Denmark suspended a planned visit to Hans Island by HDMS Tulugaq this summer to avoid additional diplomatic tensions.
Also photographed on the island was a wooden outhouse, likely one of the world's most northerly outdoor toilets. It lies on its side, housing planks of wood. Nearby, what appears to be 12 rusting oil drums and six gas cylinders lie on the ground.
The Canadian military visits may have caught the Danes off guard, but they have since checked on the Canadian monuments and found the metal flag design was not effective.
Danish Foreign Minister Per Stig Moller told a Danish government committee shortly after Exercise Frozen Beaver that the Canadian flag had already been flattened by harsh winds.
"How do I know that? We're monitoring the island, of course. It's a part of Danish territory," he was quoted as saying.
OPERATION FROZEN BEAVER
Specially designed and built to detach into three sections, allowing it to fit in a helicopter before assembly on Hans Island. It is bolted into a square base of thick steel and, when erect, stands about four metres high. One hour was set aside for two soldiers to assemble the pole and flag on the island. It took another hour for three soldiers to load the base with stones to weigh it down. Another 30 minutes were scheduled to raise the flag slowly while being photographed. Made by a Yellowknife welding company for $1,500.
FLAG : $401.56
Made of a metal sheet 1/8-inch thick, 48 inches long and 24 inches high, according to schematic diagrams obtained by the Post. The Maple Leaf image appears on both sides. Flag stencil cost $401.56.
Documents refer only to five soldiers being involved in the ground operation -- two Rangers, a Ranger commander, a mission commander and a photo technician. Some photos, however, show at least eight people at the flag raising. Presumably the helicopter crew accounts for the discrepancy.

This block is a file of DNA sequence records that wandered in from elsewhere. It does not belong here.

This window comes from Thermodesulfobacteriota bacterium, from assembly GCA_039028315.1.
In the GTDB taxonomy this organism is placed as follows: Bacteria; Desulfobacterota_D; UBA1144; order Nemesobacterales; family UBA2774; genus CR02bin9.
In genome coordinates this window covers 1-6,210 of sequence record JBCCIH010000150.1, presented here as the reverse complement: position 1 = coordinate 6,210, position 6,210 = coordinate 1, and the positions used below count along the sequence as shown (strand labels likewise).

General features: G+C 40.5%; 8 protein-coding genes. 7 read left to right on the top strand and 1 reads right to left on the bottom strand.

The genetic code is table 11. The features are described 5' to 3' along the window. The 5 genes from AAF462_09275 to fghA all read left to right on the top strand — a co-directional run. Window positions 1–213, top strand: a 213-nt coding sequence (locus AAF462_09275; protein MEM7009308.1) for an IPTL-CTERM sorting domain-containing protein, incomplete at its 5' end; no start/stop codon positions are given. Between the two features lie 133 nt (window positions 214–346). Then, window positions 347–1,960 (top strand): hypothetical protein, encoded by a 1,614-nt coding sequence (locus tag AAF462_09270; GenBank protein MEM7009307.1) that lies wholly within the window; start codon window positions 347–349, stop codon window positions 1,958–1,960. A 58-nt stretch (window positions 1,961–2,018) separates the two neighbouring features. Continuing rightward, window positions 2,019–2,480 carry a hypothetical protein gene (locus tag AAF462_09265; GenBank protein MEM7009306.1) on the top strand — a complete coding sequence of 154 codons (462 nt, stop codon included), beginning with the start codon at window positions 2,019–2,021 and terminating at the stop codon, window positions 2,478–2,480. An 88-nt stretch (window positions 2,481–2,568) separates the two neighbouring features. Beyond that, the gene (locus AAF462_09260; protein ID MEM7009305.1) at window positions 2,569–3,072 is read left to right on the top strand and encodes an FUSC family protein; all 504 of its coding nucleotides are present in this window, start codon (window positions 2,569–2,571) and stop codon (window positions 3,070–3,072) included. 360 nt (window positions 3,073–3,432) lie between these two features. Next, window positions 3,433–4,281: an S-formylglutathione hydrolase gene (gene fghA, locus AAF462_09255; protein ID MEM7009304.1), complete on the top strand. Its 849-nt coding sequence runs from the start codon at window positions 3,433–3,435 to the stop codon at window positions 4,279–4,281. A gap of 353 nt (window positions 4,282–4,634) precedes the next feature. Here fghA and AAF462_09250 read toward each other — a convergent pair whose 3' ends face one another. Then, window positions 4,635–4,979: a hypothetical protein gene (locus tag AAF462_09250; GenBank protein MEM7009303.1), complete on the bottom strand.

Engraved in English, French and Inuktitut, the plaque was made by a Yellowknife jeweller for $98. It declares: "Erected by members of CFNA HQ, 1 CRPG, 440 and 438 Sqns, [the four military units involved in 'Exercise Frozen Beaver'] on July 12, 2005; 'O Canada, We Stand on Guard for Thee.' " The mission actually took place on July 13.
Built by two members of the Canadian Rangers, a largely aboriginal military unit, from stones flown to the island. One hour was set aside for its construction; another hour for three Rangers to first hunt for rocks in Eureka.
Hans Island, located between Canada's Ellesmere Island and Greenland, which is Danish, is claimed as sovereign territory by both nations. The barren rock is about one kilometre in diameter, with a cliff on its south end. Negotiations over its sovereignty are ongoing.
© National Post 2005
Tuesday, November 01, 2005
Monday, October 31, 2005
To see where the Tlingit and other groups reside on a map of the region, see Northwest Coastal Native American Region. To learn more about the region's artwork, see Elements of Northwest Coastal Native American Art.
Friday, October 28, 2005
Thursday, October 27, 2005
Wednesday, October 26, 2005
Tuesday, October 25, 2005
Monday, October 24, 2005
One of the last remaining Inuit art prints from Puvirnituq created during the era before the original studio closed down is currently in stock and available for sale at Free Spirit Gallery. This print is shown below. See more images of this beautiful and rare Inuit Art Print.
Saturday, October 22, 2005
Friday, October 21, 2005
To see artwork from the Arctic as well as the Northwest, see Free Spirit Gallery.
Thursday, October 20, 2005
Wednesday, October 19, 2005
Tuesday, October 18, 2005
Monday, October 17, 2005
Sunday, October 16, 2005
Friday, October 14, 2005
To see some of the proud artwork of both Inuit and aboriginal artists, see Inuit and Canadian Aboriginal art.
Wednesday, October 12, 2005
Tuesday, October 11, 2005
Monday, October 10, 2005
Friday, October 07, 2005
Wednesday, October 05, 2005
Monday, October 03, 2005
To see some beautiful artwork from the Northwestern region, see Pacific Northwestern Native American Art.
Friday, September 30, 2005
Wednesday, September 28, 2005